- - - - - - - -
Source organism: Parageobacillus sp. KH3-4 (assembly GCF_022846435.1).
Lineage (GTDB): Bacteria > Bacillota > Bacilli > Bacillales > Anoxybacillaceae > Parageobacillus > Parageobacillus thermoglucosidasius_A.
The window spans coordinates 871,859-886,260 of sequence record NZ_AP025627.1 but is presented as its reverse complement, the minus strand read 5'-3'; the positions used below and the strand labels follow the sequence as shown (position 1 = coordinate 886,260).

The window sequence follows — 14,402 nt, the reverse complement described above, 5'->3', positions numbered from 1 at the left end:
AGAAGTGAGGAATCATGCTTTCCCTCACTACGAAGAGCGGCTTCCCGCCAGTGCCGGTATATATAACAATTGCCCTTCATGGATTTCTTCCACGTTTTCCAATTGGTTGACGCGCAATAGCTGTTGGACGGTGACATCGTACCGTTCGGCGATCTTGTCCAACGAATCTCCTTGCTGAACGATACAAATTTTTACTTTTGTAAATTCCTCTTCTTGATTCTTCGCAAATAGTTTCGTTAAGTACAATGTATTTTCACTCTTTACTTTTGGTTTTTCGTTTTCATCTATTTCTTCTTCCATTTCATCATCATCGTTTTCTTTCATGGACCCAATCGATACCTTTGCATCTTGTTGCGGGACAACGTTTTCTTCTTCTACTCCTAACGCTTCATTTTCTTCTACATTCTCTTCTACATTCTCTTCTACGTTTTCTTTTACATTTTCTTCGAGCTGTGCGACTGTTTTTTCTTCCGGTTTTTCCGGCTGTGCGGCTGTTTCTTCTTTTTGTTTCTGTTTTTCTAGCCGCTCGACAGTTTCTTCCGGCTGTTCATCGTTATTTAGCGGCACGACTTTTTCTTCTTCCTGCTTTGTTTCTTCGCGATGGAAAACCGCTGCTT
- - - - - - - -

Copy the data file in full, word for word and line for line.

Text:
Source organism: Parageobacillus sp. KH3-4 (assembly GCF_022846435.1).
Lineage (GTDB): Bacteria > Bacillota > Bacilli > Bacillales > Anoxybacillaceae > Parageobacillus > Parageobacillus thermoglucosidasius_A.
The window spans coordinates 871,859-886,260 of sequence record NZ_AP025627.1 but is presented as its reverse complement, the minus strand read 5'-3'; the positions used below and the strand labels follow the sequence as shown (position 1 = coordinate 886,260).

The window sequence follows — 14,402 nt, the reverse complement described above, 5'->3', positions numbered from 1 at the left end:
AGAAGTGAGGAATCATGCTTTCCCTCACTACGAAGAGCGGCTTCCCGCCAGTGCCGGTATATATAACAATTGCCCTTCATGGATTTCTTCCACGTTTTCCAATTGGTTGACGCGCAATAGCTGTTGGACGGTGACATCGTACCGTTCGGCGATCTTGTCCAACGAATCTCCTTGCTGAACGATACAAATTTTTACTTTTGTAAATTCCTCTTCTTGATTCTTCGCAAATAGTTTCGTTAAGTACAATGTATTTTCACTCTTTACTTTTGGTTTTTCGTTTTCATCTATTTCTTCTTCCATTTCATCATCATCGTTTTCTTTCATGGACCCAATCGATACCTTTGCATCTTGTTGCGGGACAACGTTTTCTTCTTCTACTCCTAACGCTTCATTTTCTTCTACATTCTCTTCTACATTCTCTTCTACGTTTTCTTTTACATTTTCTTCGAGCTGTGCGACTGTTTTTTCTTCCGGTTTTTCCGGCTGTGCGGCTGTTTCTTCTTTTTGTTTCTGTTTTTCTAGCCGCTCGACAGTTTCTTCCGGCTGTTCATCGTTATTTAGCGGCACGACTTTTTCTTCTTCCTGCTTTGTTTCTTCGCGATGGAAAACCGCTGCTT